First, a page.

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Title:Perceptions of access and status among undergraduate business students
Author(s):Lithgow, Jana K.
Director of Research:Zamani-Gallaher, Eboni M
Doctoral Committee Chair(s):Zamani-Gallaher, Eboni M
Doctoral Committee Member(s):Dugan, John; Gallaher, James; Ward Hood, Denice; Jackson, Kevin
Department / Program:Educ Policy, Orgzn & Leadrshp
Discipline:Educ Policy, Orgzn & Leadrshp
Degree Granting Institution:University of Illinois at Urbana-Champaign
Degree:Ph.D.
Genre:Dissertation
Subject(s):professional fraternities
student involvement
student organizations
fraternal organizations
undergraduate business students
Abstract:Fraternal organizations have existed on campus since the founding of Phi Beta Kappa in 1776 (Baird, 1991; DeSantis, 2007; Phi Beta Kappa, n.d.; Thelin, 2011; Torbenson, 2005, 2009). Empirical evidence shows that membership brings added value to an undergraduate student experience (Biddix et al., 2014; G. D. Kuh & Lyons, 1990). However, there is also scholarship indicating that fraternal organizations often emphasize socializing over academics while their members participate in overt racism, sexism, and exclusivity (Brubacher & Rudy, 1976; Maisel, 1990). This study examined undergraduate business student access and status using Astin’s theory of student involvement (A. W. Astin, 1984) and Bourdieu’s concept of habitus and theory of social reproduction (Bourdieu, 1977). Using a phenomenological approach, the study was conducted within the Gies College of Business at the University of Illinois at Urbana-Champaign. This study identified aspects of the student experience, including professional development, student involvement, and status, that were influenced by professional business fraternity membership. Furthermore, this study revealed the influence of access and support on undergraduate business students’ experiences. These findings suggest that business fraternities play a significant role in the undergraduate student experience within highly selective business schools. Implications for theory and research include disrupting social reproduction on college campuses, while implications for policy and practice highlight opportunities within student services, diversity and inclusion, oversight, and collaborative practices.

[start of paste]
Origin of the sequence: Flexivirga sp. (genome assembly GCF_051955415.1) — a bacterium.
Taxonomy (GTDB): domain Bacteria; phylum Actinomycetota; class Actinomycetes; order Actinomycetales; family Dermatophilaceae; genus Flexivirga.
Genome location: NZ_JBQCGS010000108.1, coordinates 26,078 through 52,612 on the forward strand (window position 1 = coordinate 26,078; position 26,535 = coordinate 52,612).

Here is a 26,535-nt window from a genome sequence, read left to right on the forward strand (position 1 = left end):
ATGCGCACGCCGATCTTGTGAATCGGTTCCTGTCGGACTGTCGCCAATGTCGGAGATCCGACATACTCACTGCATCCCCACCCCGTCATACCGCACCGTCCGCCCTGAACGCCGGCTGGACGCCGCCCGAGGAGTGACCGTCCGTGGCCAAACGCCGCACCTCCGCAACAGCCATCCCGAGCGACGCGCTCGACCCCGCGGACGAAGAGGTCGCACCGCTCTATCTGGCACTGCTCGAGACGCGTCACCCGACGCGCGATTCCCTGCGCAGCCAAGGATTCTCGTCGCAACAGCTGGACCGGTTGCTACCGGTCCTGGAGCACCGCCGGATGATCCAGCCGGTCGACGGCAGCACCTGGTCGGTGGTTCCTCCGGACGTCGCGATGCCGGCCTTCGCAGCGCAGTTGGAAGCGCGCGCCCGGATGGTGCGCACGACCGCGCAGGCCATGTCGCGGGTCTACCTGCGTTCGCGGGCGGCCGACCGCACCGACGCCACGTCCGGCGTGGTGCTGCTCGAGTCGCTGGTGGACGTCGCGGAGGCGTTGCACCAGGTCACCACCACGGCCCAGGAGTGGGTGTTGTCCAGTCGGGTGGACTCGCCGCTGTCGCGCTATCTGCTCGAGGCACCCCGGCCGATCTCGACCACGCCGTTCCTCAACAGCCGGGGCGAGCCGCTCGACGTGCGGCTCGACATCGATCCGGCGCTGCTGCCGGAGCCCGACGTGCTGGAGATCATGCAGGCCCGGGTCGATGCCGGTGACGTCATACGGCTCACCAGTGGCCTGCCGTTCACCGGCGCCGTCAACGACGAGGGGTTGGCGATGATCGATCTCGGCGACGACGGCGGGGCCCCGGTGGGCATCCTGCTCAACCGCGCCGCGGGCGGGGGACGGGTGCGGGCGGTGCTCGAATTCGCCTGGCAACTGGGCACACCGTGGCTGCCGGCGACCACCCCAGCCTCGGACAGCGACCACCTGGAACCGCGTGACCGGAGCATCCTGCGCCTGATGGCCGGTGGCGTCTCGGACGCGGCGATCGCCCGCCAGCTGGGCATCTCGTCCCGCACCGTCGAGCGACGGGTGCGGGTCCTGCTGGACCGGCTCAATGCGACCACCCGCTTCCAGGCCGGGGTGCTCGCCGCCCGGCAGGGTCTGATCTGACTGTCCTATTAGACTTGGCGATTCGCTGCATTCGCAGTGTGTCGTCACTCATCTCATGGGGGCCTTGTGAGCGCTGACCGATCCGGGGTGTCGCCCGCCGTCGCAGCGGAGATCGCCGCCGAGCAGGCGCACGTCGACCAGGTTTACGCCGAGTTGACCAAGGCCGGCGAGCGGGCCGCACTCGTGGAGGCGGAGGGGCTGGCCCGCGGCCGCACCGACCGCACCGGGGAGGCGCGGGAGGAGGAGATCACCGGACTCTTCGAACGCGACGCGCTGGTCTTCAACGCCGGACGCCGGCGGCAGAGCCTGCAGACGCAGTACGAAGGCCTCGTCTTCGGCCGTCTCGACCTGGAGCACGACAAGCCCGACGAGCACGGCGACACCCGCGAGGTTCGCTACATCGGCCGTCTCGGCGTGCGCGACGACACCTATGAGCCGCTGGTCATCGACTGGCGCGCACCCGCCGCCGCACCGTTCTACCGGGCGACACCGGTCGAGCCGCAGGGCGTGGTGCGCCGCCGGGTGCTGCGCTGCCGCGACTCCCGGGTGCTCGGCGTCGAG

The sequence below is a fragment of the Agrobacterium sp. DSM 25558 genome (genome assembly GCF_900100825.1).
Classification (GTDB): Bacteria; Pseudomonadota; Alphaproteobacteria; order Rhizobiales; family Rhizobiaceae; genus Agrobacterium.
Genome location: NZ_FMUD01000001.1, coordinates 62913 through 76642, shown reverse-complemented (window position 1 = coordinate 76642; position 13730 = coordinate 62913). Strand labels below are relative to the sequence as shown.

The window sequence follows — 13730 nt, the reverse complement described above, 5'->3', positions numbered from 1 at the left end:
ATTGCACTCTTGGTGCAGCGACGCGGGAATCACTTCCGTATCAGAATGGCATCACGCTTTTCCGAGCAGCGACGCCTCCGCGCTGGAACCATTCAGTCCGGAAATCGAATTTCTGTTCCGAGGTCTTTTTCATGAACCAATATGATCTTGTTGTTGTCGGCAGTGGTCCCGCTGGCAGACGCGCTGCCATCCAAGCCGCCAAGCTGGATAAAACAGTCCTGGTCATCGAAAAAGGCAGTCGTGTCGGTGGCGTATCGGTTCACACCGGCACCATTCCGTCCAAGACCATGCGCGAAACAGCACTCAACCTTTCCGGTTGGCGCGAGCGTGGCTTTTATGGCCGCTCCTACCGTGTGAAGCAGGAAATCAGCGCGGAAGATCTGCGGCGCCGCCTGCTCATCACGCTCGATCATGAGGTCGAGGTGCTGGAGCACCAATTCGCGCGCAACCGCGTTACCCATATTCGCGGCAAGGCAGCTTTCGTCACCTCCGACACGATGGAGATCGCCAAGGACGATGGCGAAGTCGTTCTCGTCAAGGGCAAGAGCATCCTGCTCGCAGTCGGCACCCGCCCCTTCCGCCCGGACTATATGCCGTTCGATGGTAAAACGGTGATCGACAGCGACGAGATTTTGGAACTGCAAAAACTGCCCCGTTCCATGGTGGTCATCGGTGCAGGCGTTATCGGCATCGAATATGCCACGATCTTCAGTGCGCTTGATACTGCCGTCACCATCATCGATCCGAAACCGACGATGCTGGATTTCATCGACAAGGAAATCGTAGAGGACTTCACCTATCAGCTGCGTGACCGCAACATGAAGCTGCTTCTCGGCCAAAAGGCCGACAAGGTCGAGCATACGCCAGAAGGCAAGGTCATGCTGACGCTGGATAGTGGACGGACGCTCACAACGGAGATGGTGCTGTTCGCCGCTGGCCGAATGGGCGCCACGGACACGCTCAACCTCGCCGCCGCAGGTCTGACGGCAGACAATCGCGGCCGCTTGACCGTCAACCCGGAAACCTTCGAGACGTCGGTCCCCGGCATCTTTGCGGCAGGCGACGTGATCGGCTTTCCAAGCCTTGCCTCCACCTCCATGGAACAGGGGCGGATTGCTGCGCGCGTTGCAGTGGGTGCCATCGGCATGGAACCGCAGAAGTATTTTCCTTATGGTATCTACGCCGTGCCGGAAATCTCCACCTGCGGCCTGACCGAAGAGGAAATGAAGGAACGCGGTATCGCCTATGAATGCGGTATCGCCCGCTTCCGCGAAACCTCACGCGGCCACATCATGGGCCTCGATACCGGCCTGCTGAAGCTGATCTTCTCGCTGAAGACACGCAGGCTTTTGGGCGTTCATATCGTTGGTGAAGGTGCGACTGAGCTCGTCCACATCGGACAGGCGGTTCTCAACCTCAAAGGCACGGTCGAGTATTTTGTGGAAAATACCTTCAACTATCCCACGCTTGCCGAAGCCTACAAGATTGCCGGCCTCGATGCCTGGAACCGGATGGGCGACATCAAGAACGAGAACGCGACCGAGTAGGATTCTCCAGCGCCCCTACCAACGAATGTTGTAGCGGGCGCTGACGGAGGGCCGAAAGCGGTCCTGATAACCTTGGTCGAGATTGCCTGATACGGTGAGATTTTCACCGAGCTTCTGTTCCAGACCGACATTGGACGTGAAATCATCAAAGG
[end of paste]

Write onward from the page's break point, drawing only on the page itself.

Issue Date:2021-04-01
Type:Thesis
URI:http://hdl.handle.net/2142/110431
Rights Information:Copyright 2021 Jana Lithgow
Date Available in IDEALS:2021-09-17
Date Deposited:2021-05


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